• Snidesworth says:

      Exactly. I’m fine with DLC. I can choose what I want and pay for that. Subscriptions mean that I get everything, the bad and the good, and if I ever stop paying for it then I loose access to it all.

  40. PHeMoX says:

    What would a single-player game have to do to make you pay for a subscription?”

    The mere question is a downright insult.

    Not even MMOs will make me pay for a sub, there are no games that are actually worth paying each month for. Not even a Halo 3, Crysis 2 and so on.

    The only legit reason for anyone to ask monthly payments for a game, is because there are expenses involved keeping the servers running.. and even then I think multiplayer servers should be free as developers can stop support for them at any time and for any reason.

    Subscriptions for games are like a cancer. It’s like pay-per-view, except you’re being forced into paying way too much.

    • Feste says:

      In what way is it an insult? We’re talking about money for content, the barter of goods in fair exchange. My understanding of the context is the idea of subscriptions in the magazine sense not in the MMO sense; i.e. you’re paying money each month for new content. That’s pretty much at the heart of the modern world. Capitalism.

    • Nalano says:

      Content? Content? WHAT content?!

      Buying a game is exchanging money for content.

      Renting the right to play that same game is money down the hole.

      At best it provides a captive audience (ie: you) to whatever “content” the developer decides to add on to the game. This includes the infamous “horse armor” DLC. This includes map packs, mission packs, weapons mods and multiplayer modes that used to come FREE. This includes “add-ons” that come every four months and have one hour’s worth of content. You pay regularly, independently of the quality of the product offered. There becomes no need to produce a quality product, because sales are guaranteed. And this assumes you the consumer even get to access any of this the second you cancel your subscription.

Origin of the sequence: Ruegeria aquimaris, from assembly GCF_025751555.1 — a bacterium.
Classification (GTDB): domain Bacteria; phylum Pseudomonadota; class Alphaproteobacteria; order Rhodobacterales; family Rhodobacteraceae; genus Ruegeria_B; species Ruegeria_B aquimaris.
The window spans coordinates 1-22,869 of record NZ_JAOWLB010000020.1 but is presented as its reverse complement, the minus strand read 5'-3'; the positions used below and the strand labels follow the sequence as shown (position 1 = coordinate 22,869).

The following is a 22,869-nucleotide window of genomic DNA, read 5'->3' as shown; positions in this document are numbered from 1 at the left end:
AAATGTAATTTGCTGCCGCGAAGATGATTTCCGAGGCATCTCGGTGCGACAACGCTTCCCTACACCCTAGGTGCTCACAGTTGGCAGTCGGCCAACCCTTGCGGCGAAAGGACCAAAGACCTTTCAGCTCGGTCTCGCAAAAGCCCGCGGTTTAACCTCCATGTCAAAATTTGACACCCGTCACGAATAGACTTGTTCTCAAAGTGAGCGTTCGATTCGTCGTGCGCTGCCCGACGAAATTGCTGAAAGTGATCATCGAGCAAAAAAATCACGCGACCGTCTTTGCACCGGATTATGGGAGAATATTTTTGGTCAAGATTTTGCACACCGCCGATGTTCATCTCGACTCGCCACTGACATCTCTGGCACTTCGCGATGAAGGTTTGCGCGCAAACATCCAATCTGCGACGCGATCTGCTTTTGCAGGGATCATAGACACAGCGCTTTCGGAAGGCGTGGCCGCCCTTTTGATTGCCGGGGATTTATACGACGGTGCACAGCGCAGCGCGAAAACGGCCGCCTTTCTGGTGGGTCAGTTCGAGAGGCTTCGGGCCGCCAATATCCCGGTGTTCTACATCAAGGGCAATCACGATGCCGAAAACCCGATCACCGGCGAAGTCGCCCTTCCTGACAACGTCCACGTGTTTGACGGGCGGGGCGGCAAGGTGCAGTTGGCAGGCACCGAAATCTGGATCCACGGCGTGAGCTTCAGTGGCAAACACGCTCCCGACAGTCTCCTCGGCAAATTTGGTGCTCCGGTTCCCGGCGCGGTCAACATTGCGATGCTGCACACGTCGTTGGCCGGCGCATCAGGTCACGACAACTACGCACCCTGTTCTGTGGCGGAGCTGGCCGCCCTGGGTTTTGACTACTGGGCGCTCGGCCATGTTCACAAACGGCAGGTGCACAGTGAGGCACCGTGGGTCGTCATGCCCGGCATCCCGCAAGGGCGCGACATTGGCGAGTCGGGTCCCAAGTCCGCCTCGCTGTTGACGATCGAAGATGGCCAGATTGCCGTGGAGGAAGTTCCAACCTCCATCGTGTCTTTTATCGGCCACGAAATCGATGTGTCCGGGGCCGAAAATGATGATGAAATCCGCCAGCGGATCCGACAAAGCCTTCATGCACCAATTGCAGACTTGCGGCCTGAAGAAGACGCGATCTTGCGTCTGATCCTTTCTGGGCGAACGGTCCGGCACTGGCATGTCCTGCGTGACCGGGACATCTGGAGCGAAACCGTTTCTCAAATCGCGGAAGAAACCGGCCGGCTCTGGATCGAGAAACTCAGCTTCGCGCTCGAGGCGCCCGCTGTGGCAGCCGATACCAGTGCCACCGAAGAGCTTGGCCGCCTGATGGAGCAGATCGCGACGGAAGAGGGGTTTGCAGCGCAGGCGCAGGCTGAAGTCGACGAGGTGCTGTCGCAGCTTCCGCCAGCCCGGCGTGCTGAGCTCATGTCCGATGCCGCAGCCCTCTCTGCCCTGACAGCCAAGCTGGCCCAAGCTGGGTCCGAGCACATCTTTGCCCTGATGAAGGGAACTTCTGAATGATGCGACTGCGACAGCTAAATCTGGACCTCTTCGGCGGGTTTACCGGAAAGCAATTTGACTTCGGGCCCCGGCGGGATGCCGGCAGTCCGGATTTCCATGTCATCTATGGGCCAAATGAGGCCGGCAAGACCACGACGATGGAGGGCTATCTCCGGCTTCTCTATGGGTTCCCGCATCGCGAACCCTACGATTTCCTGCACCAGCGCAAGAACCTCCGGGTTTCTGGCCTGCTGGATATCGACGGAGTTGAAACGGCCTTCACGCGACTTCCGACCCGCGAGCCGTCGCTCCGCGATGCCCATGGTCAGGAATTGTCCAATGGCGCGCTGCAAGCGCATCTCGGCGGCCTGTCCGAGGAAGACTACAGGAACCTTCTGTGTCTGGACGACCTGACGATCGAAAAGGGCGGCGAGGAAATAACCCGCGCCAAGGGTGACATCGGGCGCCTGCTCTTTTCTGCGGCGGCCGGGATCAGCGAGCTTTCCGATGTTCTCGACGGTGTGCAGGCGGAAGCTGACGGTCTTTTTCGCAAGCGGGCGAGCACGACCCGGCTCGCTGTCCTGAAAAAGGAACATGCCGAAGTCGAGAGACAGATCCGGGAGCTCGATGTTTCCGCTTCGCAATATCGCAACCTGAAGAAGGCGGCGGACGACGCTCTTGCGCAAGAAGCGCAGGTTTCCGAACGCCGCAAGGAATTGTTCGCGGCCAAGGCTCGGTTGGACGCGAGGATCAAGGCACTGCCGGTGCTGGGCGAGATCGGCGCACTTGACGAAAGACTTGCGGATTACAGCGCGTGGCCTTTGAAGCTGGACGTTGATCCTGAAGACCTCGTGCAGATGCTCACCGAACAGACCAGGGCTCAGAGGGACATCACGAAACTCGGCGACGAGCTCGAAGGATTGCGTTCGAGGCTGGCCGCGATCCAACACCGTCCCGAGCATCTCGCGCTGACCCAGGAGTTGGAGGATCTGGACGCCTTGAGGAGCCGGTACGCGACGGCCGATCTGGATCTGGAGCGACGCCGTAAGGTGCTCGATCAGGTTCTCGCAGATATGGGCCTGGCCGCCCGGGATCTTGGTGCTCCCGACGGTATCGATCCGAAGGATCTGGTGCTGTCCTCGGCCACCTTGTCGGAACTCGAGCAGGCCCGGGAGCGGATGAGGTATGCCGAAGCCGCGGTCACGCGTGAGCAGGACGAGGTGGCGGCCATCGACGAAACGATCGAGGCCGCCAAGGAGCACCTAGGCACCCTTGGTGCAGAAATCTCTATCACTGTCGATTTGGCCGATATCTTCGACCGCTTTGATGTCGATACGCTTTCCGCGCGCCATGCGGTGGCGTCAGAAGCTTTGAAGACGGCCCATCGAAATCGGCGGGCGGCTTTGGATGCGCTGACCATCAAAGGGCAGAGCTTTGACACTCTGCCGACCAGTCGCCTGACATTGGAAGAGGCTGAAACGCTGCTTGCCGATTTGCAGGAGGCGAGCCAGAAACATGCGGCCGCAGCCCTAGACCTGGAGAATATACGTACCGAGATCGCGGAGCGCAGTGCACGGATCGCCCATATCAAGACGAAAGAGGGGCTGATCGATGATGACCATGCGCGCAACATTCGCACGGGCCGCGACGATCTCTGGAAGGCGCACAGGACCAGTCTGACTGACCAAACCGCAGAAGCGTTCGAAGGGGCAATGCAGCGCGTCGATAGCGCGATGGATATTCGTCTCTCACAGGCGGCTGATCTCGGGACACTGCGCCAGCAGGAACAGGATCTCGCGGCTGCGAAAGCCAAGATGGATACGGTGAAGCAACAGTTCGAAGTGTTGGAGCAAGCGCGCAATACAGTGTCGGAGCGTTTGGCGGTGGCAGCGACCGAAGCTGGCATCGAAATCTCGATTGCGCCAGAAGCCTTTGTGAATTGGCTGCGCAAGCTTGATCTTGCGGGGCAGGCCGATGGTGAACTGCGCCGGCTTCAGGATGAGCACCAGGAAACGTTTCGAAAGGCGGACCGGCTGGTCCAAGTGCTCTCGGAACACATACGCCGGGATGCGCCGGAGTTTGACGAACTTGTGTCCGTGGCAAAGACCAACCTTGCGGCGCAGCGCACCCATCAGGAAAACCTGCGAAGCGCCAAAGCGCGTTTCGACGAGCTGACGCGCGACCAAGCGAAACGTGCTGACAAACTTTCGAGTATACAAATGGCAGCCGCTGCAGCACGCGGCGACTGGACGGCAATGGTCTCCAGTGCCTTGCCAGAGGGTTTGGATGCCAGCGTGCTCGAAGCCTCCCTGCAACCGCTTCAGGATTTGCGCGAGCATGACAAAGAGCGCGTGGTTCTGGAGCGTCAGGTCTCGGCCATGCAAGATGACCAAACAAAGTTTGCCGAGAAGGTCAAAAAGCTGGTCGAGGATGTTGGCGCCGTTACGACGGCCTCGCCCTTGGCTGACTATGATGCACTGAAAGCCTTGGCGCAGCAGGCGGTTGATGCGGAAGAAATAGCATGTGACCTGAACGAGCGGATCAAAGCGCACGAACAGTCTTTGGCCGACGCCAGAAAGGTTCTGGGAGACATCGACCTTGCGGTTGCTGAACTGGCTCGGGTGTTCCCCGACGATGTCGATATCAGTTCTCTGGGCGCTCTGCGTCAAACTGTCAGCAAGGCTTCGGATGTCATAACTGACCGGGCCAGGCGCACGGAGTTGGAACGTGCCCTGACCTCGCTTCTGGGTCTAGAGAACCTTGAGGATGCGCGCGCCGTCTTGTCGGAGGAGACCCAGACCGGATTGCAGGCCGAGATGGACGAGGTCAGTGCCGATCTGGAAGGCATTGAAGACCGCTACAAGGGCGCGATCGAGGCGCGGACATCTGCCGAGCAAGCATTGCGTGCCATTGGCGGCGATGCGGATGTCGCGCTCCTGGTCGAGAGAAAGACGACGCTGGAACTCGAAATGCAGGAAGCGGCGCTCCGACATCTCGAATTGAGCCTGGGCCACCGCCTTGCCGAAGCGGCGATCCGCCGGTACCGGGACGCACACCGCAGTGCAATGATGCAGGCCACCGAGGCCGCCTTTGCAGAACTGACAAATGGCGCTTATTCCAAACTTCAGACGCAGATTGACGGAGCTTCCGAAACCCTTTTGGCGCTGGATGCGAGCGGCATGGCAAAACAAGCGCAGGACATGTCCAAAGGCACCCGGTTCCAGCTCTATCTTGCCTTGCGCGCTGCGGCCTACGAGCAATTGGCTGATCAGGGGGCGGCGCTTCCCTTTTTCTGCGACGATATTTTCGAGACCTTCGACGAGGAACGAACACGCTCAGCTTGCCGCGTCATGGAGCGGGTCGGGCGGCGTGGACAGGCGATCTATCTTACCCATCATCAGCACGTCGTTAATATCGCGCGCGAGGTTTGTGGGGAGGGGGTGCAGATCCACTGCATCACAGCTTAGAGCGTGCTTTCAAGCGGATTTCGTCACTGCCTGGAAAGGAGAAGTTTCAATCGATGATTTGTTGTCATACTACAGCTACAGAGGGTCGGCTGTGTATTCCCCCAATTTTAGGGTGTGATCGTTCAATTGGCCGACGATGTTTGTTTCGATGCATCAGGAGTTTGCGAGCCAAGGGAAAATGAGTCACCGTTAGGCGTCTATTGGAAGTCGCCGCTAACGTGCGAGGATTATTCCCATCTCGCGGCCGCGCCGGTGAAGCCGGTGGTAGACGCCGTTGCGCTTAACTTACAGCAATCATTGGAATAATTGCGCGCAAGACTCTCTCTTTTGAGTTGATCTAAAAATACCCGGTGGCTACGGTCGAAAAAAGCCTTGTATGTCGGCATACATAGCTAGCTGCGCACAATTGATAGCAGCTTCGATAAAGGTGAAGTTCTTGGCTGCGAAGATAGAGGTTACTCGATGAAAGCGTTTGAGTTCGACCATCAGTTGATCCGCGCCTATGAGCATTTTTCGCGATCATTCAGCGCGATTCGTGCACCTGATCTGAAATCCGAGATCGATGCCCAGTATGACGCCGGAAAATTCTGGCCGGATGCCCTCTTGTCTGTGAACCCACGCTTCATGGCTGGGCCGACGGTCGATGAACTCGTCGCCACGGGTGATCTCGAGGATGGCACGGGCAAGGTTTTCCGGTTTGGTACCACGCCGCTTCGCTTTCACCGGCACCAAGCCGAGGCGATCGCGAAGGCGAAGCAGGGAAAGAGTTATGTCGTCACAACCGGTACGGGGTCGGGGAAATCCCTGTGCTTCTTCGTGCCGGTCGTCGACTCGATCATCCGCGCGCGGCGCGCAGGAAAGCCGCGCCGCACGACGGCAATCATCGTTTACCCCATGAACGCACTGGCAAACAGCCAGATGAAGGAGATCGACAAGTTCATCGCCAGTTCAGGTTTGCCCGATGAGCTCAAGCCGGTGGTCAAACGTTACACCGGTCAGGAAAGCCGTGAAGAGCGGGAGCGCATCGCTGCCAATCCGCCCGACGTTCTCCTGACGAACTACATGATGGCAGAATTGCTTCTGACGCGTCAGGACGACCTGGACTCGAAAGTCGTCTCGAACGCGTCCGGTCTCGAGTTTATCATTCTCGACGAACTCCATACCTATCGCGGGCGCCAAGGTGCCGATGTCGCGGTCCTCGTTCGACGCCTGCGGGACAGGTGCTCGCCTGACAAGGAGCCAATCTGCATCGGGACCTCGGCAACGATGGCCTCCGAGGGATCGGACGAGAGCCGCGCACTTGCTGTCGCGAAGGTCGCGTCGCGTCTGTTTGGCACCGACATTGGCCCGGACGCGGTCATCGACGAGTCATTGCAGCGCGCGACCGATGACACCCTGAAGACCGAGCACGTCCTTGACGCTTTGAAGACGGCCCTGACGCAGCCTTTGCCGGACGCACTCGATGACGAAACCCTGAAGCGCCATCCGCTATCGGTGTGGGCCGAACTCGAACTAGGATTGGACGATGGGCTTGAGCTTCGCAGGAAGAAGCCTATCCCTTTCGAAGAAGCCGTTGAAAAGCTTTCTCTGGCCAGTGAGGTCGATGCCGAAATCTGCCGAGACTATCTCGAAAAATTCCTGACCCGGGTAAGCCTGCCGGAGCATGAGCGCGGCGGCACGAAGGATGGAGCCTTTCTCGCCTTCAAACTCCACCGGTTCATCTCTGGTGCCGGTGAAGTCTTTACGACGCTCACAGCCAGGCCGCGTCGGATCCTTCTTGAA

It’s a damned insult.

  41. Wednesday says:

    Some kind of constantly expanding thing akin to a televised serial drama, but the way they make games today just wouldn’t do it for me.

    I’d require reliable, consistent and regular releases of high quality and decent length. I’m not talking some new maps or a new area, but a small expansions worth, much larger than any recent DLC offerings other than Awakening.

    Not very likely to happen.

  42. Reverend Speed says:

    I kind of already do with the TellTale games.

    Would I sub for the Mass Effect 2 DLC? Nein x giggles = hohohono.

  43. Robert says:

    I did, and would do so again.

    Sam & Max series 1: ep 1t/m6.

    For games where this sort of episodic content is possible, contained stories with head and tail, I would do it. Else, no.

    • DSX says:

      Agreed, games which package nicely into episodic style content, and are PRICED to match, I would indeed pay for. But 60 bucks for 60 hours of ME3, and then a monthly 10-20 dollars for 5 more hours of play? No way. I’d pirate that shit like everyone else.

  44. Eric says:

    It’s easy to argue that this isn’t so different from what Fallout 3 did; the Fallout 3 expansions were essentially regularly scheduled content additions with a $10 almost-monthly fee, they just stopped it after five of them rather than continuing to churn them out forever. In theory, though, they could have kept it up. The pricing model was different but the concept wasn’t by much.